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September 15, 2013
Late mistakes doom upset bid
Purdue had a season high with 294 yards
It scored a season-high 24 points.
It limited Notre Dame to 91 yards rushing on only 2.5 yards per carry.
Rob Henry passed for a career-best 256 yards and three touchdowns.
In the end, though, none of it was enough.
A pair of fourth-quarter mistakes in a 90-second span allowed No. 21 Notre Dame to escape West Lafayette with a 31-24 victory on Saturday at a near-full Ross-Ade Stadium.
"I'm not into moral victories," Coach Darrell Hazell said. "It's always hard when you don't get what you're supposed to get."
"Obviously a tough loss for us. I thought our guys played extremely hard. They hung in there, kept fighting. Obviously a couple plays you'd like to get back. I was very proud of our football team. We continue to get better, and that's the whole key for this football team is to make strides forward. Wins will come."
The strides - though significant, especially on offense - were mixed with some of the same problems that plagued the team in the first two weeks.
And that's what kept Purdue (1-2) from pulling the upset.
An inability to get off the field on third down on defense and a lack of protection on offense doomed the Boilermakers on the final two pivotal drives of the game.
After Purdue pulled within 31-24 with 8:16 to play on Henry's fourth-down touchdown pass to Justin Sinz, the defense delivered exactly what was needed: A turnover.
On Notre Dame's first play, Taylor Richards forced an Amir Carlisle fumbled, and Joe Gilliam dove on it to give the ball back to the offense near midfield.
But, after holding up relatively well in pass protection much of the game, the offensive line couldn't give Henry time when he needed it most.
On the first play, Henry was in shotgun but a high snap forced him to run, and he was sacked, setting up a second-and-long. On second down, Henry got pressure and had to throw the ball away. On third-and-12, Purdue went with an empty set, and Notre Dame only brought a three-man rush. But left tackle Kevin Pamphile got beat to the outside, forcing Henry to throw the ball away again, and Purdue had to punt.
That left it up to Purdue's defense to give the offense one more chance.
But it didn't.
Notre Dame converted a third-and-six, a third-and-three, and twice on third-and-two to allow it to line up in victory formation and eat the final seconds.
The third-and-three play was the most frustrating. Purdue had called a timeout with 4:28 remaining just before the play but still didn't get the right personnel on the field, having too many men and was flagged for an illegal substitution, giving Notre Dame the first down.
"Obviously, a huge mistake," Hazell said of the play.
Two other mistakes, though, probably cost Purdue the game.
In a 17-all game with 13 minutes to go, Notre Dame had the ball on its 18-yard line. Purdue lined up in its base 4-3 defense but brought Richards to the line on the right side, ready to blitz. He did, but that left Ricardo Allen and Frankie Williams with man coverage on the outside.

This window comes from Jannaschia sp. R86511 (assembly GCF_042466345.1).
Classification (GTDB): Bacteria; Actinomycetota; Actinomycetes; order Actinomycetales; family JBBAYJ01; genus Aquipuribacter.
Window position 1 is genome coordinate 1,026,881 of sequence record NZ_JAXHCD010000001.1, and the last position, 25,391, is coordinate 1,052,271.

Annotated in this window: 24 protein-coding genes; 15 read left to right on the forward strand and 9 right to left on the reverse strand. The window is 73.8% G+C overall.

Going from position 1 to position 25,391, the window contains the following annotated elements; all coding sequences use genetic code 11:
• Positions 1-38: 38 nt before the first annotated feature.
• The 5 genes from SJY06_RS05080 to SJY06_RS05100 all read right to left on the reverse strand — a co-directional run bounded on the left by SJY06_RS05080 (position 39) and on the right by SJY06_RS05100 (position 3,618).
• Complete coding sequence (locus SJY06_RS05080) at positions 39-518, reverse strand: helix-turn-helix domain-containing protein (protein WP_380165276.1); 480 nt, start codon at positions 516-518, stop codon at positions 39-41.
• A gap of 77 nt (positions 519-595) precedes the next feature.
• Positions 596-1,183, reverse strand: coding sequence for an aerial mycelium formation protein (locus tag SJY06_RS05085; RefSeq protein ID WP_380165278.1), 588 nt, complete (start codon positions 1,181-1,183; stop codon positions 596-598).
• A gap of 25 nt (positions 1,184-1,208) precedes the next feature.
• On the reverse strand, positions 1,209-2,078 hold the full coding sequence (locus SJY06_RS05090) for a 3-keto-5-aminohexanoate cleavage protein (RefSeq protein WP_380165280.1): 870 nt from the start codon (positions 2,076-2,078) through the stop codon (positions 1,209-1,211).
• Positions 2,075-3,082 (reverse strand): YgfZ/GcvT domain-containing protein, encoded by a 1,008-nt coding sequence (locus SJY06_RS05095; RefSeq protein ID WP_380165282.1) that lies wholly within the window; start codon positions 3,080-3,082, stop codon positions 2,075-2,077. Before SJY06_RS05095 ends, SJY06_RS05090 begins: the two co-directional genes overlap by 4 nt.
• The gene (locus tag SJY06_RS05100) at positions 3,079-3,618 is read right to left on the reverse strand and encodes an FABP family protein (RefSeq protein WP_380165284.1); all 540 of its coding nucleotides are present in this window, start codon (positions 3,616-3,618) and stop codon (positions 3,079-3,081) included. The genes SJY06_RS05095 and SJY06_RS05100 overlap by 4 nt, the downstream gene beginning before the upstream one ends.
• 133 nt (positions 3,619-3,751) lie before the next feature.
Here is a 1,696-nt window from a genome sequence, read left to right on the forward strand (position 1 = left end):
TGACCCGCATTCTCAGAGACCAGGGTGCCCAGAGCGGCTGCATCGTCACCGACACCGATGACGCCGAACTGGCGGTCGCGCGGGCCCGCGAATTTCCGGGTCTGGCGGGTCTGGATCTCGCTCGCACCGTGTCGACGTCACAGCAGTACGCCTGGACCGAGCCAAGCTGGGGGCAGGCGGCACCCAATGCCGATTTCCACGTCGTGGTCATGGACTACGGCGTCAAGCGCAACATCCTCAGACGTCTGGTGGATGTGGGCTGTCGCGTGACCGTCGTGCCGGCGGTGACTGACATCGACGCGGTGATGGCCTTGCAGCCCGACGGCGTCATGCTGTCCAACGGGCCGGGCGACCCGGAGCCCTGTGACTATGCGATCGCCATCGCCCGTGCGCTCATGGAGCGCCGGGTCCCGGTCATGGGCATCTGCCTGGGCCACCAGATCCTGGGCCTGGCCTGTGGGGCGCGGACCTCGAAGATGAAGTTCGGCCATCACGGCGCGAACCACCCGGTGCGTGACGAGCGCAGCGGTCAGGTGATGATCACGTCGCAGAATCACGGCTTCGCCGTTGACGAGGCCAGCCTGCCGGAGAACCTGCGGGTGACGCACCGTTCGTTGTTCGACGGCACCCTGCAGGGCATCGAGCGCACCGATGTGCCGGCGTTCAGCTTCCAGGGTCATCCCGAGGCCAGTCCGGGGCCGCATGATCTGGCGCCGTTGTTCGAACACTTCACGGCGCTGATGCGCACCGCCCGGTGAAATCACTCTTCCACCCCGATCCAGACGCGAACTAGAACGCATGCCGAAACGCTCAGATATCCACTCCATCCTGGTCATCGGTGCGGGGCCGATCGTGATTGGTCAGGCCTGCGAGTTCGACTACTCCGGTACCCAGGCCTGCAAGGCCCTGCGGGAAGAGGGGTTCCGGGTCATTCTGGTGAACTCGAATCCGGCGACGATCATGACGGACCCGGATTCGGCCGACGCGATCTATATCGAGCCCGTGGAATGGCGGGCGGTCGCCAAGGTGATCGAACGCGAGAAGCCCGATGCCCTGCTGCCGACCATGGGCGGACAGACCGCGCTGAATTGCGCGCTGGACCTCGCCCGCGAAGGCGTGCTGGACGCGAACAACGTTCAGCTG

Allen simply got beat over the top, DaVaris Daniels catching it down the right sideline and fighting off Allen for an 82-yard score.
Three plays later on a third down for Purdue, Henry tried to thread a throw into Shane Mikesky that was jumped by Bennett Jackson and returned for a 34-yard touchdown.
Just like that, Notre Dame was up two scores, 31-17.
Henry called his mistake "the difference in the game."
But Allen wasn't any happier about his miscue, either, saying simply, "I didn't do my job."
At least there were several instances on Saturday when Purdue did.
And, though unhappy with a loss, that left players and Hazell with some hope.
After scoring only two offensive touchdowns in the first two games, the Boilermakers were much improved on offense. Henry threw three touchdown passes, his first of the season, and completed 63 percent of his passes.
"I think we're all continuing to learn and get comfortable with each other and get comfortable with this offense," Henry said. "I think that everyone will continue to see us improve. We have the talent. We have the guys on the team that are good enough for this to be a really good offense."
The defense was swarming, especially against the run, and linebackers came up and filled holes quickly to make plays. Purdue had six tackles for loss - and only one of those was a sack.
Perhaps just as important as scheme improvements, though, was the demeanor on the sidelines.
Unlike in the season opener against Cincinnati when Purdue fell behind by a touchdown, the Boilermakers never seemed to waver in their effort or their focus.
"Our guys are maturing," Hazell said. "They're starting to understand adversity is part of the football game, and the only way you come out of adversity is to work through it. I thought we did a good job with that. Obviously have to keep getting better. But we're starting to see things the way we need to see them.
"On the sideline there was not a lack of confidence, and that's a huge step in this program. We talked about it all week, about being level and not being too high, not being too low throughout the course of the game because it was going to be a battle from start to finish. I thought our guys did a great job of handling that situation."
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